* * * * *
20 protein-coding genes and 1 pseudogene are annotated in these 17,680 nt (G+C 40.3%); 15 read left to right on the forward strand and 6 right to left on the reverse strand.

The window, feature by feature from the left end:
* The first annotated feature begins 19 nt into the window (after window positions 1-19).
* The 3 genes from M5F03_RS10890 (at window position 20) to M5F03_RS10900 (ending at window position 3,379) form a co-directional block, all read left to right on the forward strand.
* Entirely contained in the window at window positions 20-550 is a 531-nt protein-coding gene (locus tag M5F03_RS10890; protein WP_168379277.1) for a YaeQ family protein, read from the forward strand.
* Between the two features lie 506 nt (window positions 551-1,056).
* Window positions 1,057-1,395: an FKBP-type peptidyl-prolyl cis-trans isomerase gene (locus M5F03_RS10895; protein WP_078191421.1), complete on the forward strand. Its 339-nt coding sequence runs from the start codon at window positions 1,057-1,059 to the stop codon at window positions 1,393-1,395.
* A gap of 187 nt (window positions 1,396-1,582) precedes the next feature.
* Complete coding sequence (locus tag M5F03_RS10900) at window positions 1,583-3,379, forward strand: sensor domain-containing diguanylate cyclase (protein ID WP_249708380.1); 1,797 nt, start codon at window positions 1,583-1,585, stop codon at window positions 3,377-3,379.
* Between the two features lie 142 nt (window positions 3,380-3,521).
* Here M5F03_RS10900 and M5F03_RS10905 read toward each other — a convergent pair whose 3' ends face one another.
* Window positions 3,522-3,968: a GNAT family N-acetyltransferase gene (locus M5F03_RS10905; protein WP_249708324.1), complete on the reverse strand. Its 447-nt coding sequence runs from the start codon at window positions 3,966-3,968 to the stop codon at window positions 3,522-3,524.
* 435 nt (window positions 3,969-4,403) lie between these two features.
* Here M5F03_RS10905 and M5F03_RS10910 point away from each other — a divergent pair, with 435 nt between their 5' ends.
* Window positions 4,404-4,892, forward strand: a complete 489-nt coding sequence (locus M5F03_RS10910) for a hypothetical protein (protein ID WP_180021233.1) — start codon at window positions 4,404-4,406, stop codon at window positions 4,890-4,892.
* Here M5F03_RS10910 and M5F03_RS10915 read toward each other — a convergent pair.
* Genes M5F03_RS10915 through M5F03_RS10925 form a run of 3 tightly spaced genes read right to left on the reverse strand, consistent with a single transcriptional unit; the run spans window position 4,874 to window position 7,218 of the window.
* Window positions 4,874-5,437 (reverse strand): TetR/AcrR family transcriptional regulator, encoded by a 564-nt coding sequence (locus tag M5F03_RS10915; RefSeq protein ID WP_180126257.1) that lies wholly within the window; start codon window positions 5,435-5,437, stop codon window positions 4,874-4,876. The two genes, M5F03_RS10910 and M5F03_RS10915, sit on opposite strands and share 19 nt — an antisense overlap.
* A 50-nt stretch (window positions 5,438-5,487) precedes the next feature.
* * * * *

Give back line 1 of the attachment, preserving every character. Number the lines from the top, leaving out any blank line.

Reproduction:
20 protein-coding genes and 1 pseudogene are annotated in these 17,680 nt (G+C 40.3%); 15 read left to right on the forward strand and 6 right to left on the reverse strand.